When I try and analyze why I have a few ideas. The first is that this is a new practice and students have been conditioned to consider online resources as somehow "lesser" or supplementary. Without a textbook class becomes the main event and without students being well versed it serves more like a lecture since they have no clue what I am talking about.
The second is that this is actually like textbooks that students often skip reading. While less dramatic this option is exactly one of the things I am trying to fight against.
The last options is that the materials lack a coherent structure and thus students are lost as they try to engage and they give up.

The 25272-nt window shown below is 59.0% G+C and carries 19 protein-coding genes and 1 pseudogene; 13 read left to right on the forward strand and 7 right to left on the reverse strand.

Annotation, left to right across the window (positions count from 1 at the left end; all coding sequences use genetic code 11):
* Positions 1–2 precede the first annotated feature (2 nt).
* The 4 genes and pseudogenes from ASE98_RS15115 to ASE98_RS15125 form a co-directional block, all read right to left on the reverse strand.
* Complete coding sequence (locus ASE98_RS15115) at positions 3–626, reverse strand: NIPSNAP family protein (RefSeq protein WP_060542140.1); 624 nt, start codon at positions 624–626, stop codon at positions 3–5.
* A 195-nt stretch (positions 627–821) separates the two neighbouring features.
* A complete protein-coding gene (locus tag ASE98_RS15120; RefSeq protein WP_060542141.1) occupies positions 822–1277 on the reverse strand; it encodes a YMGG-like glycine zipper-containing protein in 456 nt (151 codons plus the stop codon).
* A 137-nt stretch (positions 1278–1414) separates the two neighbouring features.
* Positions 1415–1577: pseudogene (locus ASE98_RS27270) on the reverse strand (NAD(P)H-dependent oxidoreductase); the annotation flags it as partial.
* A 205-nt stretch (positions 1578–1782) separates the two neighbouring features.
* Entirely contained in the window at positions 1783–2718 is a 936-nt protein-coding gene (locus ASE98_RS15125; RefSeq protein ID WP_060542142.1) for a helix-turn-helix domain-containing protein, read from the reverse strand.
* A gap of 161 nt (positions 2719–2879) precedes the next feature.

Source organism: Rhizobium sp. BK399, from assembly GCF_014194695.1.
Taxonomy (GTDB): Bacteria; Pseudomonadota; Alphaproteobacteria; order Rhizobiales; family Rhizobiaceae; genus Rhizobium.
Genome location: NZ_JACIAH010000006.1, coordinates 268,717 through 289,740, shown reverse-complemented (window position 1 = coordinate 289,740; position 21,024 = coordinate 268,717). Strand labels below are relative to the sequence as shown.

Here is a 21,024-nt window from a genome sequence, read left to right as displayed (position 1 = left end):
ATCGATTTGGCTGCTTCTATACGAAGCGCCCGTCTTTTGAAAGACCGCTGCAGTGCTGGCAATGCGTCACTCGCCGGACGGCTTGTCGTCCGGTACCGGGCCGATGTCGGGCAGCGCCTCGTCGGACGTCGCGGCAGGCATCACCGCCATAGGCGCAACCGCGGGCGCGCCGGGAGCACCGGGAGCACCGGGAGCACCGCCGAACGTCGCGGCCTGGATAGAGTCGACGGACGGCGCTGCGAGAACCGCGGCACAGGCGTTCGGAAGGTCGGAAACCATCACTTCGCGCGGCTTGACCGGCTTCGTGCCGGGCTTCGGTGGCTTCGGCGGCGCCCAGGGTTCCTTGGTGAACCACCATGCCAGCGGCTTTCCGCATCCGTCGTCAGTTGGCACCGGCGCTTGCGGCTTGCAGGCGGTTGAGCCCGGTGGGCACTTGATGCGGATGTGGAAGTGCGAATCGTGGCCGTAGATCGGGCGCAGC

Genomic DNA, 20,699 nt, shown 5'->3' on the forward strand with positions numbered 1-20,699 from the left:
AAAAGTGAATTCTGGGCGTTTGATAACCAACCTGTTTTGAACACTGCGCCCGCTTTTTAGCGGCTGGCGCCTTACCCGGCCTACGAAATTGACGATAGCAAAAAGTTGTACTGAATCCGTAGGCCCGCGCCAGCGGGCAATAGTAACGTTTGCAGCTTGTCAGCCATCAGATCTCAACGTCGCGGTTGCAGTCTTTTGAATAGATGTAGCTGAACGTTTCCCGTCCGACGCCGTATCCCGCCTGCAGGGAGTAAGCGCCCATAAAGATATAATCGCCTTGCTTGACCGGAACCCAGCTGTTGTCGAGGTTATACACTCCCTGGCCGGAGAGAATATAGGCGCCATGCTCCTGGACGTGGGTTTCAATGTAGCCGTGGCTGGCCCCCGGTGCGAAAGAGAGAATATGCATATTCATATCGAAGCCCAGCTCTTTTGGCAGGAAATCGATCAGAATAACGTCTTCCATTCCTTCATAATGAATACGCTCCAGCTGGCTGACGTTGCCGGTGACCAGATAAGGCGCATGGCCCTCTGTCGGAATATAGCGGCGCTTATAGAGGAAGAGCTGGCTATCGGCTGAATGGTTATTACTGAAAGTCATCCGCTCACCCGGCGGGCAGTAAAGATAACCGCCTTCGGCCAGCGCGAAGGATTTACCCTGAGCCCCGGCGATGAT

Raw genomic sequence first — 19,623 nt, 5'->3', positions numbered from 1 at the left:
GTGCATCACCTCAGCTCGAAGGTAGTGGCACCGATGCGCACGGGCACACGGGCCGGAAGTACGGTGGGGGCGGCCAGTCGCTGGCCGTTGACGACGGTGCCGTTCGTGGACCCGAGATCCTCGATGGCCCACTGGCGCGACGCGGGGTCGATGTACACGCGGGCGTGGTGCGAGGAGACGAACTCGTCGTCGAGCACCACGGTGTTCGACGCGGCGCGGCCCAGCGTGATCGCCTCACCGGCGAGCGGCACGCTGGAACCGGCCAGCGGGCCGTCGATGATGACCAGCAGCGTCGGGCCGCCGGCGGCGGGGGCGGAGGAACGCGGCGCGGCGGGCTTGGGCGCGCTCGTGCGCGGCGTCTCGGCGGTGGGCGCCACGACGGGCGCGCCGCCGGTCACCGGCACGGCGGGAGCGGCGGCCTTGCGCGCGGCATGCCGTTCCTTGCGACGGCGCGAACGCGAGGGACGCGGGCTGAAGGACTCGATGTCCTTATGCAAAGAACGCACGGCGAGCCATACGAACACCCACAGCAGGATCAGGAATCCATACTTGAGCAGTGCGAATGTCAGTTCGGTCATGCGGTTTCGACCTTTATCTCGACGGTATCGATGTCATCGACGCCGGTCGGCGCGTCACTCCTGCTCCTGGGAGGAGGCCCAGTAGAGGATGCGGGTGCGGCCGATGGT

As I try these new ideas I am modeling to my students how one grapples with innovation and less than stellar outcomes so despair is not really a constructive option. Instead I will start an open discussion in class addressing my students as learners and teachers and hear what they think and suggest. I usually have an open conversation at the end of class when we know each other well, and I get some pretty honest feedback I use to redirect my class. This time it may worth trying to do so earlier, although I am facing the danger of collective negativity, that is the ability of one or two negative (but strong) personalities to influence events.

So, this thursday I will set chairs in a circle and be honest with my students hoping that they can learn from my mistakes... Deep breath.